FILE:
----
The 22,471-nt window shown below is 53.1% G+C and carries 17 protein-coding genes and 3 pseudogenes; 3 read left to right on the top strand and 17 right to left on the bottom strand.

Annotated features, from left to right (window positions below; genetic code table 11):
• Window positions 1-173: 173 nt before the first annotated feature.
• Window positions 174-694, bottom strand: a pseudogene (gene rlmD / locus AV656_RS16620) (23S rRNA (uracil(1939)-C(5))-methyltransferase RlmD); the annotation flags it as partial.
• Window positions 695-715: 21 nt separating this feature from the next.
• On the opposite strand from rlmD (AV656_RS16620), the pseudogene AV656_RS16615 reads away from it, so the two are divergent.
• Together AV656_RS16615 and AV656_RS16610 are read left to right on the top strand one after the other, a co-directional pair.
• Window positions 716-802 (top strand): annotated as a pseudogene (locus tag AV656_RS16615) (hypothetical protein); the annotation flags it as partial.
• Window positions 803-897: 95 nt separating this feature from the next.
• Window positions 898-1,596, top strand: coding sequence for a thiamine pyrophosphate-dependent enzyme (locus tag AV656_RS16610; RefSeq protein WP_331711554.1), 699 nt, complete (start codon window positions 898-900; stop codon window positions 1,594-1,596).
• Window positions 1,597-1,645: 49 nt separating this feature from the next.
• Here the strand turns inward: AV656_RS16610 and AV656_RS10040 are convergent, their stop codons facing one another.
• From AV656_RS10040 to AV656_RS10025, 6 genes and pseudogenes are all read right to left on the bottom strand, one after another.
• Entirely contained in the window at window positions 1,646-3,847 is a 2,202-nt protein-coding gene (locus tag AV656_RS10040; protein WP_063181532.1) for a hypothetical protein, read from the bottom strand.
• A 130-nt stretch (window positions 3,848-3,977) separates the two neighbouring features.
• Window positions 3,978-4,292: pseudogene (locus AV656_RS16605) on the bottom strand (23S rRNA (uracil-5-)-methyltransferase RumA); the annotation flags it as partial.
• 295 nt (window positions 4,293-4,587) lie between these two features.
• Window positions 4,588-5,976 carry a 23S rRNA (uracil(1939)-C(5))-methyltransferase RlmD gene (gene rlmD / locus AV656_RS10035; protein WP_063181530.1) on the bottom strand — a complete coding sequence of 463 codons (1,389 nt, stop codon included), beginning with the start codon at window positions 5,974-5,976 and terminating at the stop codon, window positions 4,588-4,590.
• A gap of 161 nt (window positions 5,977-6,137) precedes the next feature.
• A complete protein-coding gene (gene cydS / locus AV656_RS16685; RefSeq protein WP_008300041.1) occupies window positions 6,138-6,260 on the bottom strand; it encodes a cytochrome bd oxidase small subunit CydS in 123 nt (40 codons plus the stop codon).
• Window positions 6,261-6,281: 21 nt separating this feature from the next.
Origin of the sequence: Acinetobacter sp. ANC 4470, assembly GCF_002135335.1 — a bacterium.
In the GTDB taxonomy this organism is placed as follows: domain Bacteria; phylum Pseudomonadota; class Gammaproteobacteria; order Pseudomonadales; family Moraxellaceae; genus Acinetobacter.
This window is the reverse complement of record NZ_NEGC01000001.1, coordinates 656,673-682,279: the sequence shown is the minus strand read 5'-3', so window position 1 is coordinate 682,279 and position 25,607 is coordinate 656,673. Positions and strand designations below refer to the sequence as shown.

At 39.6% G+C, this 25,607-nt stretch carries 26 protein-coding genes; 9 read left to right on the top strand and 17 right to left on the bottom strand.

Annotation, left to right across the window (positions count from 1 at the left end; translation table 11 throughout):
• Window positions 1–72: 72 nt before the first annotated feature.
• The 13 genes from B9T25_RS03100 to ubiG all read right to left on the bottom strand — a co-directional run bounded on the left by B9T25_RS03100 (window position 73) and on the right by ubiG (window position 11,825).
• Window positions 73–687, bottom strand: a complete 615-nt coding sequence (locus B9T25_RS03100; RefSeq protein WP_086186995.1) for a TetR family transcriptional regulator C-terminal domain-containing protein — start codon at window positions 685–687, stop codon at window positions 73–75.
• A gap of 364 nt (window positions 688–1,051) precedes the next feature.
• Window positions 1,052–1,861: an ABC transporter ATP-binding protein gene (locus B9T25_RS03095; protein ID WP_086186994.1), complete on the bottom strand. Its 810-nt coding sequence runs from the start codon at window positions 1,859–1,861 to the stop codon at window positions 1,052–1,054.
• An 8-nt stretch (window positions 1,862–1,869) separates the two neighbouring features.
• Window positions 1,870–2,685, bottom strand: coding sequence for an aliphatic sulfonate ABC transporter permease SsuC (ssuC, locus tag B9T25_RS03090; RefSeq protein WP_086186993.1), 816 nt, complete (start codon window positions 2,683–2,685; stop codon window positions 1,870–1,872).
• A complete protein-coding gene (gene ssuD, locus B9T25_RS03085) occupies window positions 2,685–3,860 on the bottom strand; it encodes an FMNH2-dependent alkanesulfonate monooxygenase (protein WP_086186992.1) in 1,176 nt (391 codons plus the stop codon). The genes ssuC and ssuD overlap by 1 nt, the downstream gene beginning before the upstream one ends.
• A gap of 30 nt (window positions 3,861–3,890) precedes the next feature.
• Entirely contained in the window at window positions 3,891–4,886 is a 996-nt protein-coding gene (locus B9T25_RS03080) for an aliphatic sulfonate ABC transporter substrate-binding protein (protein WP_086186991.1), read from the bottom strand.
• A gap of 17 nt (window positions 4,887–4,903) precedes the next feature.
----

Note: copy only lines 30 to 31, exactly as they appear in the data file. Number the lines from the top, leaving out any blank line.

• A gap of 364 nt (window positions 688–1,051) precedes the next feature.
• Window positions 1,052–1,861: an ABC transporter ATP-binding protein gene (locus B9T25_RS03095; protein ID WP_086186994.1), complete on the bottom strand. Its 810-nt coding sequence runs from the start codon at window positions 1,859–1,861 to the stop codon at window positions 1,052–1,054.